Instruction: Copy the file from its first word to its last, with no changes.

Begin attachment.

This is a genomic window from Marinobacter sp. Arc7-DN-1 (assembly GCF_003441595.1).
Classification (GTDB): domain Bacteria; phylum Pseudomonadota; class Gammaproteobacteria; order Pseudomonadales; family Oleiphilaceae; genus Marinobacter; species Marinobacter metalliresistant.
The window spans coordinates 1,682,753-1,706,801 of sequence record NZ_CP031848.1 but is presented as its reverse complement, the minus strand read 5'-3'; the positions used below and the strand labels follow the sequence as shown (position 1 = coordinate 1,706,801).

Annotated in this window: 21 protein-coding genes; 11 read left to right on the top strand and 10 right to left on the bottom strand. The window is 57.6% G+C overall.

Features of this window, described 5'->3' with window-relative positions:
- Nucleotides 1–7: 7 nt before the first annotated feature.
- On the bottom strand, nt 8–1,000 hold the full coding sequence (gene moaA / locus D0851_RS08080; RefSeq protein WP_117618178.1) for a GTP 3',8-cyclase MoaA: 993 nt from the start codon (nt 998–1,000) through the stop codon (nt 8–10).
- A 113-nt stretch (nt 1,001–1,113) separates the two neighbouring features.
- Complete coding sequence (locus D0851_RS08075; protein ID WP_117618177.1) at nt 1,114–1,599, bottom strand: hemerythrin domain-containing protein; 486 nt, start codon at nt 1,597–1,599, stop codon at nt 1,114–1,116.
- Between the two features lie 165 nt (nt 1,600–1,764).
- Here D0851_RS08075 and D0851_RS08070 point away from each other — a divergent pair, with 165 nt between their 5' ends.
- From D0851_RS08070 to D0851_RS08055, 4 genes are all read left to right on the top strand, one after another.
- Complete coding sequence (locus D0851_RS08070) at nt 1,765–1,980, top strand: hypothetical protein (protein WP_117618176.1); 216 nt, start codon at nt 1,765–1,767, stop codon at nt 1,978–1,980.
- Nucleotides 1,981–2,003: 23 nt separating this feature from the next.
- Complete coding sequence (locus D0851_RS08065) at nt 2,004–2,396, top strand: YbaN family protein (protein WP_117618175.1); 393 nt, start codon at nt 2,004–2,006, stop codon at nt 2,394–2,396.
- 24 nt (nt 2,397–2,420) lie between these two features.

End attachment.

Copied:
This is a genomic window from Marinobacter sp. Arc7-DN-1 (assembly GCF_003441595.1).
Classification (GTDB): domain Bacteria; phylum Pseudomonadota; class Gammaproteobacteria; order Pseudomonadales; family Oleiphilaceae; genus Marinobacter; species Marinobacter metalliresistant.
The window spans coordinates 1,682,753-1,706,801 of sequence record NZ_CP031848.1 but is presented as its reverse complement, the minus strand read 5'-3'; the positions used below and the strand labels follow the sequence as shown (position 1 = coordinate 1,706,801).

Annotated in this window: 21 protein-coding genes; 11 read left to right on the top strand and 10 right to left on the bottom strand. The window is 57.6% G+C overall.

Features of this window, described 5'->3' with window-relative positions:
- Nucleotides 1–7: 7 nt before the first annotated feature.
- On the bottom strand, nt 8–1,000 hold the full coding sequence (gene moaA / locus D0851_RS08080; RefSeq protein WP_117618178.1) for a GTP 3',8-cyclase MoaA: 993 nt from the start codon (nt 998–1,000) through the stop codon (nt 8–10).
- A 113-nt stretch (nt 1,001–1,113) separates the two neighbouring features.
- Complete coding sequence (locus D0851_RS08075; protein ID WP_117618177.1) at nt 1,114–1,599, bottom strand: hemerythrin domain-containing protein; 486 nt, start codon at nt 1,597–1,599, stop codon at nt 1,114–1,116.
- Between the two features lie 165 nt (nt 1,600–1,764).
- Here D0851_RS08075 and D0851_RS08070 point away from each other — a divergent pair, with 165 nt between their 5' ends.
- From D0851_RS08070 to D0851_RS08055, 4 genes are all read left to right on the top strand, one after another.
- Complete coding sequence (locus D0851_RS08070) at nt 1,765–1,980, top strand: hypothetical protein (protein WP_117618176.1); 216 nt, start codon at nt 1,765–1,767, stop codon at nt 1,978–1,980.
- Nucleotides 1,981–2,003: 23 nt separating this feature from the next.
- Complete coding sequence (locus D0851_RS08065) at nt 2,004–2,396, top strand: YbaN family protein (protein WP_117618175.1); 393 nt, start codon at nt 2,004–2,006, stop codon at nt 2,394–2,396.
- 24 nt (nt 2,397–2,420) lie between these two features.